Radios are ubiquitous with music and even the news; we often think about it hand in hand. From major life events to the newest music, history has found people saying, "turn on the radio, let's hear what happened!" Seniors have countless memories of radio's revolutionary impact on everyday life and how it has stood the test of time.
While the medium of traditional radio might not be as popular as it once was - with the rise of CDs, more accessible video content, and even digital streaming; the principles of radio still stand today. Today, some might say that radios have not disappeared but evolved - into a new form of content known as 'podcasts'.
Podcasts started as 'audio blogs', pieces of audio people could access again and again if they missed the live broadcast. The term 'podcast' was first heard in 2004 when the software 'iPodder' was developed by former MTV video jockey - Adam Curry and software developer - Dave Winer. iPodder was set up to help people download internet radio broadcasts into their iPods and mp3 players so they could listen to them at their leisure on the go. The word 'podcast' was first used in an article by Ben Hammersly in The Guardian, and he is often regarded as the man who coined the term. (Source)
Internet radio broadcasts were a great catalyst leading to the need for podcasts. Without needing complicated software and mast towers to broadcast across AM/FM waves, the internet made it easy for people to present shows on any topic anywhere. Today, we can enjoy online radio stations from all over the world by accessing websites and streaming services. While radio waves can be listened to from a distance, the internet reaches far more corners than ever imagined.
It became more popularised over time with people learning how simple it was to be able to produce their own internet radio shows and podcasts. This opened an avenue for people to talk about their special interests, connect with communities with shared passions from all over the globe, and speak candidly without worries rising from censor boards. Podcasts proved to be an attractive medium for amateur radio presenters and aspiring hosts to build their platform.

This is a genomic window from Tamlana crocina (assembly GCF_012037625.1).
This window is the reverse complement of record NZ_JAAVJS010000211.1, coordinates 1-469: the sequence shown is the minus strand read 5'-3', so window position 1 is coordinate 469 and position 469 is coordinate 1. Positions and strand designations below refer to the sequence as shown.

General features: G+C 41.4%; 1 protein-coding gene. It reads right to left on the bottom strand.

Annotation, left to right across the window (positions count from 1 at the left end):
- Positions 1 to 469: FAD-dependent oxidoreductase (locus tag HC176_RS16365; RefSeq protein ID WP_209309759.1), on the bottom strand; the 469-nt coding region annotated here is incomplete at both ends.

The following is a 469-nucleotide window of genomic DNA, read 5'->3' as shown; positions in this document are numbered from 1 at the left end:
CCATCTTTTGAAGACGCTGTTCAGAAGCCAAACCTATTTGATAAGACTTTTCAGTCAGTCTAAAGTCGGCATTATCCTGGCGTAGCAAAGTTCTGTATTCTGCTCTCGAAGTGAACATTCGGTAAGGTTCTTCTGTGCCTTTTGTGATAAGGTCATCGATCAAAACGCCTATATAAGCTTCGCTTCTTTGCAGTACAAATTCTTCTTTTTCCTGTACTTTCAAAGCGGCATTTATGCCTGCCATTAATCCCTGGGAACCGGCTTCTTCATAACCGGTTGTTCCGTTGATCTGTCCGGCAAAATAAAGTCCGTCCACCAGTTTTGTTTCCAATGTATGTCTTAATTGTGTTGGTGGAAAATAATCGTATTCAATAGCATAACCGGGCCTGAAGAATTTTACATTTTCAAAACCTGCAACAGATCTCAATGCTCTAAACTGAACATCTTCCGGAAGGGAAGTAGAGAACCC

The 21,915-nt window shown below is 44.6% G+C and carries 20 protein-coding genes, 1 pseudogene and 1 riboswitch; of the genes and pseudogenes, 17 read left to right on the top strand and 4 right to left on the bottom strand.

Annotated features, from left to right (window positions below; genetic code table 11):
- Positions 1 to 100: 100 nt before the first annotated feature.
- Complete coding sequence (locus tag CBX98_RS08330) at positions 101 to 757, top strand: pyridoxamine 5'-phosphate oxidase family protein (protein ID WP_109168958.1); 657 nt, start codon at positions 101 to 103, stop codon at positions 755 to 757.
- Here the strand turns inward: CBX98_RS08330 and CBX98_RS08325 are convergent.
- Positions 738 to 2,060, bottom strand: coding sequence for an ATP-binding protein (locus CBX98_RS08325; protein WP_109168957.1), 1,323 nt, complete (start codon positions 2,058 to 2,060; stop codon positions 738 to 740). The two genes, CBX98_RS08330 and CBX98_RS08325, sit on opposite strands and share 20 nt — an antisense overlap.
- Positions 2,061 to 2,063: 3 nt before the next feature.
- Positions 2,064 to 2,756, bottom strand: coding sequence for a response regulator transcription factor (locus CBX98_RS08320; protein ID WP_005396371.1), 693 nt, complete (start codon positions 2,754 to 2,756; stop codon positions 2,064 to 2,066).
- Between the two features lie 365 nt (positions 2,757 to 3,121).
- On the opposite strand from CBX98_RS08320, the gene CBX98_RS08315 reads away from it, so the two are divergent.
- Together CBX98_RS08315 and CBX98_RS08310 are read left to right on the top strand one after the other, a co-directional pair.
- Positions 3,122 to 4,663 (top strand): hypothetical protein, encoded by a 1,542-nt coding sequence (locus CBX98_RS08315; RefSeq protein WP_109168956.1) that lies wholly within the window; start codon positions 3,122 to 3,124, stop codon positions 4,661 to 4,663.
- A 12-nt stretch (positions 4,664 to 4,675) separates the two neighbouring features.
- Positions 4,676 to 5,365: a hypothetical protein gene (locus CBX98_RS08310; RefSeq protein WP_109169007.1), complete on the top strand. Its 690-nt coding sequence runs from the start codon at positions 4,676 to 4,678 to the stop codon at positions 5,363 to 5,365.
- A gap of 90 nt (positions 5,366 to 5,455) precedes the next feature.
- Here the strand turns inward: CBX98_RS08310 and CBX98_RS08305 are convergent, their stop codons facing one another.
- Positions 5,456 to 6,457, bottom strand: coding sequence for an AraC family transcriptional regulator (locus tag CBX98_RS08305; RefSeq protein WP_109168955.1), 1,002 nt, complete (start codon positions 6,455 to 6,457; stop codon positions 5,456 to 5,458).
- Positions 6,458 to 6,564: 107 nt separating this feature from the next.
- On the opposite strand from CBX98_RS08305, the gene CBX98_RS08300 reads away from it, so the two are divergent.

As a result, we have podcasts today that span countless subjects, everything from true crime to politics to notable life stories. The traditional notion of sitting by the radio and tuning in for a broadcast isn't as popular as it once was. Still, presenters from all walks of life can turn to a new form of expression and information sharing through podcasts. While we may think that new media led to a type of 'death of radio', it can be argued that radio is undoubtedly far from dead with the emergence and ever-growing popularity of podcasts. It is adapting to fit the new ways people consume media today.
Podcasts are available on many platforms and can be easily downloaded for offline listening too. As a medium, they do a great job of delivering information & personality - reminiscent of charismatic radio hosts & newscasters that seniors fondly remember listening to. Podcasts are an easy hobby to pick up, especially for an aging audience. The availability of so many subjects in many languages provides an opportunity for elderly folks to explore an activity that helps them reminisce about sitting to tune into an engaging radio broadcast.
Check out our blog Popular Podcasts for the Elderly , for inspiration on podcasts and shows for your elderly loved one to check out!
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